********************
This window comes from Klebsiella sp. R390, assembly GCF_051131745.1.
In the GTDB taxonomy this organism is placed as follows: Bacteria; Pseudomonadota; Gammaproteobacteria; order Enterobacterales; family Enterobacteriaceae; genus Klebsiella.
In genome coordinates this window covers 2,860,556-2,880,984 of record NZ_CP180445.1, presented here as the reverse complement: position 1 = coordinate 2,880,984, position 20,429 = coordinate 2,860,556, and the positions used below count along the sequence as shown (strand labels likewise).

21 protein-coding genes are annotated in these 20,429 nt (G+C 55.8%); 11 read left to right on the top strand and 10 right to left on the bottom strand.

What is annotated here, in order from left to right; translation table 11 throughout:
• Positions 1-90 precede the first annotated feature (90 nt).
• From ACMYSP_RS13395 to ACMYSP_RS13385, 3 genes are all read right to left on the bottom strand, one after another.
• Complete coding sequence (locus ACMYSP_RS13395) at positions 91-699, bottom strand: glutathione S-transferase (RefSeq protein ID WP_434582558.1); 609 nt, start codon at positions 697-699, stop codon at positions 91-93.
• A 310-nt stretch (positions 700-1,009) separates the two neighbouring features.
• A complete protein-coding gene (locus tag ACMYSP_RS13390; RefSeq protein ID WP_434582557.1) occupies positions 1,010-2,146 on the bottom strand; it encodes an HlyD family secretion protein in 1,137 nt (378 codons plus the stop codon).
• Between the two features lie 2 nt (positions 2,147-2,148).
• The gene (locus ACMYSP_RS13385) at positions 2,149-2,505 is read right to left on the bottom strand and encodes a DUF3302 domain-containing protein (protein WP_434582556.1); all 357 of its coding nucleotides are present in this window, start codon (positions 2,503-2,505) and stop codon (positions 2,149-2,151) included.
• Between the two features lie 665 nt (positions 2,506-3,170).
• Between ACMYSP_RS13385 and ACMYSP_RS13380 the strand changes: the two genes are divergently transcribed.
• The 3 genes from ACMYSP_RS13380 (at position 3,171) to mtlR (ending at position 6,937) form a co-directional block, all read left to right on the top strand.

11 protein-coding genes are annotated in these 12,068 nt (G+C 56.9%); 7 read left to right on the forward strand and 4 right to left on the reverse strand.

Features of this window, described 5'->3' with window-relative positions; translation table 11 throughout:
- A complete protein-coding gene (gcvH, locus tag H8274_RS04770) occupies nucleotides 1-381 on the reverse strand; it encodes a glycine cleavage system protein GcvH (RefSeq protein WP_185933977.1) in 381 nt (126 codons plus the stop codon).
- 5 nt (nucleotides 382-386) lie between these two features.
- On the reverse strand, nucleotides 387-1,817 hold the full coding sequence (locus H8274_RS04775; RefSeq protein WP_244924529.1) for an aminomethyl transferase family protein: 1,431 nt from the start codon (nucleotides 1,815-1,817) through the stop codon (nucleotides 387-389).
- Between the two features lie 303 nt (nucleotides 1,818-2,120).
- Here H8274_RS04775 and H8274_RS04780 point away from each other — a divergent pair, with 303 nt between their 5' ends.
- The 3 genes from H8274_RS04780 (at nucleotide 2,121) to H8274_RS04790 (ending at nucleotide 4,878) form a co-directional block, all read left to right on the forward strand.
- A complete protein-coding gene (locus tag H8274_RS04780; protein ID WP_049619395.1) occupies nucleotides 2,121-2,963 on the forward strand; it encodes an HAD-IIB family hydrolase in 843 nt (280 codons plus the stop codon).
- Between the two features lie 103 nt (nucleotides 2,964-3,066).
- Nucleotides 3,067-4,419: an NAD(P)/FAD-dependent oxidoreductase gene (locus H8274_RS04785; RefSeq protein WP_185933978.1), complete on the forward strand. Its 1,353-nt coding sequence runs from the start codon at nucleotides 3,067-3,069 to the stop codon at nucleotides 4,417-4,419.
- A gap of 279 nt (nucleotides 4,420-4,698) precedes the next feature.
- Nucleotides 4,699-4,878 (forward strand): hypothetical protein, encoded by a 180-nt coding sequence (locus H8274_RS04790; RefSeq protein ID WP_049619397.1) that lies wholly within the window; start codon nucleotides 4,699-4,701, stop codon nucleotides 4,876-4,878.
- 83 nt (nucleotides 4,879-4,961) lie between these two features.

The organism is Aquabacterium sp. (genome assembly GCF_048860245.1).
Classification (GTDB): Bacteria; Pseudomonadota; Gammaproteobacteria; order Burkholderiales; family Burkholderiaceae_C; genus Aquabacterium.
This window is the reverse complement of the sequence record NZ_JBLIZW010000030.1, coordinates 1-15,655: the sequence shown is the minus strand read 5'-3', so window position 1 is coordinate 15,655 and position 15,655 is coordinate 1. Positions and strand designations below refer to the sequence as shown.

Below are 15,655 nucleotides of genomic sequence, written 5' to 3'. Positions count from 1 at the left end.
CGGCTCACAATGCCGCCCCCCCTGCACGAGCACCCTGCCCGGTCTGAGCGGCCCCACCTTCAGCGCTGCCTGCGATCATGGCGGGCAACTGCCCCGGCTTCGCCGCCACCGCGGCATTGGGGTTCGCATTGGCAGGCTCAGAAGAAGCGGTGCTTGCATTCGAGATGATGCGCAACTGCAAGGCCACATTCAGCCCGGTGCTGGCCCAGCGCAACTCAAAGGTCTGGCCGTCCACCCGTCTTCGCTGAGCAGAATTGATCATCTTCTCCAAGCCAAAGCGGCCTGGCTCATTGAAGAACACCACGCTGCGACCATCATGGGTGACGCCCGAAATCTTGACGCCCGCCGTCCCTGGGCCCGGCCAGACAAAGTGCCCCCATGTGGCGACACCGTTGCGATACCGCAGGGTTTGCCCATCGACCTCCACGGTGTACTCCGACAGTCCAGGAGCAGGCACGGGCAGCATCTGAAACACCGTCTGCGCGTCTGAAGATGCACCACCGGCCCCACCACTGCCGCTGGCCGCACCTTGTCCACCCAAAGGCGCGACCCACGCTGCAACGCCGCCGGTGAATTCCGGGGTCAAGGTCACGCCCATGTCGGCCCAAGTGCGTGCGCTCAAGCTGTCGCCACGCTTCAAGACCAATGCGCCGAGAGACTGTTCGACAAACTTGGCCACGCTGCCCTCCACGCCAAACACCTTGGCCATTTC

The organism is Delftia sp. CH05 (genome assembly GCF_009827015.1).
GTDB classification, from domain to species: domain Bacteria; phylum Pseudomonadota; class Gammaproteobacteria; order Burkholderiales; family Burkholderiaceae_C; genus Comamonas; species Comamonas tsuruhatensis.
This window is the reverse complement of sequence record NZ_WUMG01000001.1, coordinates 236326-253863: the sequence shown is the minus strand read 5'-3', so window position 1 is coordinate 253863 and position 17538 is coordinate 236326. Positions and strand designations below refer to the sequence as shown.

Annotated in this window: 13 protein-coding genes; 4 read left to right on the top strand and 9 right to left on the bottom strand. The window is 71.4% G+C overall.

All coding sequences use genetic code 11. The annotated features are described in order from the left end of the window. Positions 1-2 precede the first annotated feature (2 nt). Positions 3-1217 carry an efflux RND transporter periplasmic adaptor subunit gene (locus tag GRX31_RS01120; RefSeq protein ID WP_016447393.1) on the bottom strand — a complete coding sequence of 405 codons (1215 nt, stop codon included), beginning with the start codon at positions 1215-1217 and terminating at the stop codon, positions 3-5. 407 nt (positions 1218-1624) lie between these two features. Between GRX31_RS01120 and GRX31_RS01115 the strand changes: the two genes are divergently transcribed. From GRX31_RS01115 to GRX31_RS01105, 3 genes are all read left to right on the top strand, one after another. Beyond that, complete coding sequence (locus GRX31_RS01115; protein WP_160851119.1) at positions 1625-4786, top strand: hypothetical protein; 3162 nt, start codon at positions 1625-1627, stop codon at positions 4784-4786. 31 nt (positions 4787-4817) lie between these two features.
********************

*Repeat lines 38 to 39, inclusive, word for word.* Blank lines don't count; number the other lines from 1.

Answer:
Annotated in this window: 13 protein-coding genes; 4 read left to right on the top strand and 9 right to left on the bottom strand. The window is 71.4% G+C overall.

All coding sequences use genetic code 11. The annotated features are described in order from the left end of the window. Positions 1-2 precede the first annotated feature (2 nt). Positions 3-1217 carry an efflux RND transporter periplasmic adaptor subunit gene (locus tag GRX31_RS01120; RefSeq protein ID WP_016447393.1) on the bottom strand — a complete coding sequence of 405 codons (1215 nt, stop codon included), beginning with the start codon at positions 1215-1217 and terminating at the stop codon, positions 3-5. 407 nt (positions 1218-1624) lie between these two features. Between GRX31_RS01120 and GRX31_RS01115 the strand changes: the two genes are divergently transcribed. From GRX31_RS01115 to GRX31_RS01105, 3 genes are all read left to right on the top strand, one after another. Beyond that, complete coding sequence (locus GRX31_RS01115; protein WP_160851119.1) at positions 1625-4786, top strand: hypothetical protein; 3162 nt, start codon at positions 1625-1627, stop codon at positions 4784-4786. 31 nt (positions 4787-4817) lie between these two features.